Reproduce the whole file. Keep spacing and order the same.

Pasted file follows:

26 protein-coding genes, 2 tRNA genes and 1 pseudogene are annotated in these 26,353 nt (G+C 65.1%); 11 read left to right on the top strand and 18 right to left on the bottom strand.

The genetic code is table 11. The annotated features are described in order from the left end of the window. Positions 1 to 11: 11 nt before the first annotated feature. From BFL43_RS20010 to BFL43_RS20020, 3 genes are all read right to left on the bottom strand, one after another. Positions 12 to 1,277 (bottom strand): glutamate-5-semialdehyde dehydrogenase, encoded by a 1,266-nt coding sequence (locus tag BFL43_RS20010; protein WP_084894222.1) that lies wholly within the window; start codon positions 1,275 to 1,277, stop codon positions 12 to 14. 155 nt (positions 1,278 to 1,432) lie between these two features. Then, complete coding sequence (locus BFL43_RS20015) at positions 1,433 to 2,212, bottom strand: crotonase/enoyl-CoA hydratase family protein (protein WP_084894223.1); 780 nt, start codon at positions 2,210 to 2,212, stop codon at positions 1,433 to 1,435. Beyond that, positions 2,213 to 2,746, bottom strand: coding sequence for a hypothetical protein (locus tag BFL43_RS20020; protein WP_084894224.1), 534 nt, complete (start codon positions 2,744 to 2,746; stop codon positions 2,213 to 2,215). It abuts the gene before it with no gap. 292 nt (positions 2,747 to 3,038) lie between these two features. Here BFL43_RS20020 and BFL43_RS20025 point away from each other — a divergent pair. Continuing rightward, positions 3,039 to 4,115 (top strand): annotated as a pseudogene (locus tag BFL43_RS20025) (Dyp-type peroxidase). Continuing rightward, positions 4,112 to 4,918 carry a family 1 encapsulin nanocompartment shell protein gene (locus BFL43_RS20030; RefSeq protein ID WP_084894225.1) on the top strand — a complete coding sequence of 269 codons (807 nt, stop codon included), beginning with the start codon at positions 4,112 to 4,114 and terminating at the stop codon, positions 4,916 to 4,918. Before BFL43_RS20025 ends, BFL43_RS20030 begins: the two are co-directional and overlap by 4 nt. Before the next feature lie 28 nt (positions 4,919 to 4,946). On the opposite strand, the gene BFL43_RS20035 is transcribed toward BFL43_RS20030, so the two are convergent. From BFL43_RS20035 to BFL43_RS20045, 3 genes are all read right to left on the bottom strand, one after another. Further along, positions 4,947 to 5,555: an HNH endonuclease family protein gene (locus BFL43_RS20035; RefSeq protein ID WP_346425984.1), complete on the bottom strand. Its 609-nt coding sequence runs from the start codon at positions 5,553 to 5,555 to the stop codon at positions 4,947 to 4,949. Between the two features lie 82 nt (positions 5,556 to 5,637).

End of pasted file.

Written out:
26 protein-coding genes, 2 tRNA genes and 1 pseudogene are annotated in these 26,353 nt (G+C 65.1%); 11 read left to right on the top strand and 18 right to left on the bottom strand.

The genetic code is table 11. The annotated features are described in order from the left end of the window. Positions 1 to 11: 11 nt before the first annotated feature. From BFL43_RS20010 to BFL43_RS20020, 3 genes are all read right to left on the bottom strand, one after another. Positions 12 to 1,277 (bottom strand): glutamate-5-semialdehyde dehydrogenase, encoded by a 1,266-nt coding sequence (locus tag BFL43_RS20010; protein WP_084894222.1) that lies wholly within the window; start codon positions 1,275 to 1,277, stop codon positions 12 to 14. 155 nt (positions 1,278 to 1,432) lie between these two features. Then, complete coding sequence (locus BFL43_RS20015) at positions 1,433 to 2,212, bottom strand: crotonase/enoyl-CoA hydratase family protein (protein WP_084894223.1); 780 nt, start codon at positions 2,210 to 2,212, stop codon at positions 1,433 to 1,435. Beyond that, positions 2,213 to 2,746, bottom strand: coding sequence for a hypothetical protein (locus tag BFL43_RS20020; protein WP_084894224.1), 534 nt, complete (start codon positions 2,744 to 2,746; stop codon positions 2,213 to 2,215). It abuts the gene before it with no gap. 292 nt (positions 2,747 to 3,038) lie between these two features. Here BFL43_RS20020 and BFL43_RS20025 point away from each other — a divergent pair. Continuing rightward, positions 3,039 to 4,115 (top strand): annotated as a pseudogene (locus tag BFL43_RS20025) (Dyp-type peroxidase). Continuing rightward, positions 4,112 to 4,918 carry a family 1 encapsulin nanocompartment shell protein gene (locus BFL43_RS20030; RefSeq protein ID WP_084894225.1) on the top strand — a complete coding sequence of 269 codons (807 nt, stop codon included), beginning with the start codon at positions 4,112 to 4,114 and terminating at the stop codon, positions 4,916 to 4,918. Before BFL43_RS20025 ends, BFL43_RS20030 begins: the two are co-directional and overlap by 4 nt. Before the next feature lie 28 nt (positions 4,919 to 4,946). On the opposite strand, the gene BFL43_RS20035 is transcribed toward BFL43_RS20030, so the two are convergent. From BFL43_RS20035 to BFL43_RS20045, 3 genes are all read right to left on the bottom strand, one after another. Further along, positions 4,947 to 5,555: an HNH endonuclease family protein gene (locus BFL43_RS20035; RefSeq protein ID WP_346425984.1), complete on the bottom strand. Its 609-nt coding sequence runs from the start codon at positions 5,553 to 5,555 to the stop codon at positions 4,947 to 4,949. Between the two features lie 82 nt (positions 5,556 to 5,637).